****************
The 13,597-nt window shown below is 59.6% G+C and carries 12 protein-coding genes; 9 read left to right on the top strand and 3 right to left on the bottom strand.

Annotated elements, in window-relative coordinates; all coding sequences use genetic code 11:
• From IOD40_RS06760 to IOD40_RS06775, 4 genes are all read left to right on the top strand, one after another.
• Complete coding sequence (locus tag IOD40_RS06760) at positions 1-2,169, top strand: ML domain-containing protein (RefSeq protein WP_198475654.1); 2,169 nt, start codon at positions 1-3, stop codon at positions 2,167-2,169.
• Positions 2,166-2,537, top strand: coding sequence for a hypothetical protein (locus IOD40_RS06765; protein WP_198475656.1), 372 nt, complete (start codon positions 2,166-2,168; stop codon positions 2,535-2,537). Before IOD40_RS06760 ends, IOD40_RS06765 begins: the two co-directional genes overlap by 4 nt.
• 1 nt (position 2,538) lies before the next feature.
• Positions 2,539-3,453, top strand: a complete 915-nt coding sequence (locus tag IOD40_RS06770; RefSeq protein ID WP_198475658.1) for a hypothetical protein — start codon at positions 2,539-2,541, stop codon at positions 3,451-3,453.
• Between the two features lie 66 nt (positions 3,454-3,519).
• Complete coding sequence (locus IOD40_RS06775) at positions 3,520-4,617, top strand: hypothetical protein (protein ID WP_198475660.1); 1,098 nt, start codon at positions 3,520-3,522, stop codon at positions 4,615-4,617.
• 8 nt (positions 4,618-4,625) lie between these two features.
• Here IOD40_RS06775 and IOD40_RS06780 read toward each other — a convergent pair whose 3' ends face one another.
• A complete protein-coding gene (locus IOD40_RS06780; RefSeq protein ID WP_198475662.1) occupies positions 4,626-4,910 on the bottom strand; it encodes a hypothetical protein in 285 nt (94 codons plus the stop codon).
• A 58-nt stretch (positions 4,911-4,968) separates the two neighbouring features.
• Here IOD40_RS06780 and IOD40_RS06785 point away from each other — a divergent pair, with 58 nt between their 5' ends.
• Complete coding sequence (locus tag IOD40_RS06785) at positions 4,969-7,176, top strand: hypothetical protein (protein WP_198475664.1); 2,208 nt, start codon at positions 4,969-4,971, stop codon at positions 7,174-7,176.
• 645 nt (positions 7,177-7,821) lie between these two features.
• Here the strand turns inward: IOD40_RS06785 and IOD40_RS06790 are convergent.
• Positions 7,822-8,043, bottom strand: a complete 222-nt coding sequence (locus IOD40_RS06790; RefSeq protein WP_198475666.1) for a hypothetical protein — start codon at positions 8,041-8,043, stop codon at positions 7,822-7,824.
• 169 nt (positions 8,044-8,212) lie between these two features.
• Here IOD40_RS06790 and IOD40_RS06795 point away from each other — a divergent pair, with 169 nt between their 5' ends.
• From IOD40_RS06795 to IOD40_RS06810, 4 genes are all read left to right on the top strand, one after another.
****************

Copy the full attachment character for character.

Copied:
The 13,597-nt window shown below is 59.6% G+C and carries 12 protein-coding genes; 9 read left to right on the top strand and 3 right to left on the bottom strand.

Annotated elements, in window-relative coordinates; all coding sequences use genetic code 11:
• From IOD40_RS06760 to IOD40_RS06775, 4 genes are all read left to right on the top strand, one after another.
• Complete coding sequence (locus tag IOD40_RS06760) at positions 1-2,169, top strand: ML domain-containing protein (RefSeq protein WP_198475654.1); 2,169 nt, start codon at positions 1-3, stop codon at positions 2,167-2,169.
• Positions 2,166-2,537, top strand: coding sequence for a hypothetical protein (locus IOD40_RS06765; protein WP_198475656.1), 372 nt, complete (start codon positions 2,166-2,168; stop codon positions 2,535-2,537). Before IOD40_RS06760 ends, IOD40_RS06765 begins: the two co-directional genes overlap by 4 nt.
• 1 nt (position 2,538) lies before the next feature.
• Positions 2,539-3,453, top strand: a complete 915-nt coding sequence (locus tag IOD40_RS06770; RefSeq protein ID WP_198475658.1) for a hypothetical protein — start codon at positions 2,539-2,541, stop codon at positions 3,451-3,453.
• Between the two features lie 66 nt (positions 3,454-3,519).
• Complete coding sequence (locus IOD40_RS06775) at positions 3,520-4,617, top strand: hypothetical protein (protein ID WP_198475660.1); 1,098 nt, start codon at positions 3,520-3,522, stop codon at positions 4,615-4,617.
• 8 nt (positions 4,618-4,625) lie between these two features.
• Here IOD40_RS06775 and IOD40_RS06780 read toward each other — a convergent pair whose 3' ends face one another.
• A complete protein-coding gene (locus IOD40_RS06780; RefSeq protein ID WP_198475662.1) occupies positions 4,626-4,910 on the bottom strand; it encodes a hypothetical protein in 285 nt (94 codons plus the stop codon).
• A 58-nt stretch (positions 4,911-4,968) separates the two neighbouring features.
• Here IOD40_RS06780 and IOD40_RS06785 point away from each other — a divergent pair, with 58 nt between their 5' ends.
• Complete coding sequence (locus tag IOD40_RS06785) at positions 4,969-7,176, top strand: hypothetical protein (protein WP_198475664.1); 2,208 nt, start codon at positions 4,969-4,971, stop codon at positions 7,174-7,176.
• 645 nt (positions 7,177-7,821) lie between these two features.
• Here the strand turns inward: IOD40_RS06785 and IOD40_RS06790 are convergent.
• Positions 7,822-8,043, bottom strand: a complete 222-nt coding sequence (locus IOD40_RS06790; RefSeq protein WP_198475666.1) for a hypothetical protein — start codon at positions 8,041-8,043, stop codon at positions 7,822-7,824.
• 169 nt (positions 8,044-8,212) lie between these two features.
• Here IOD40_RS06790 and IOD40_RS06795 point away from each other — a divergent pair, with 169 nt between their 5' ends.
• From IOD40_RS06795 to IOD40_RS06810, 4 genes are all read left to right on the top strand, one after another.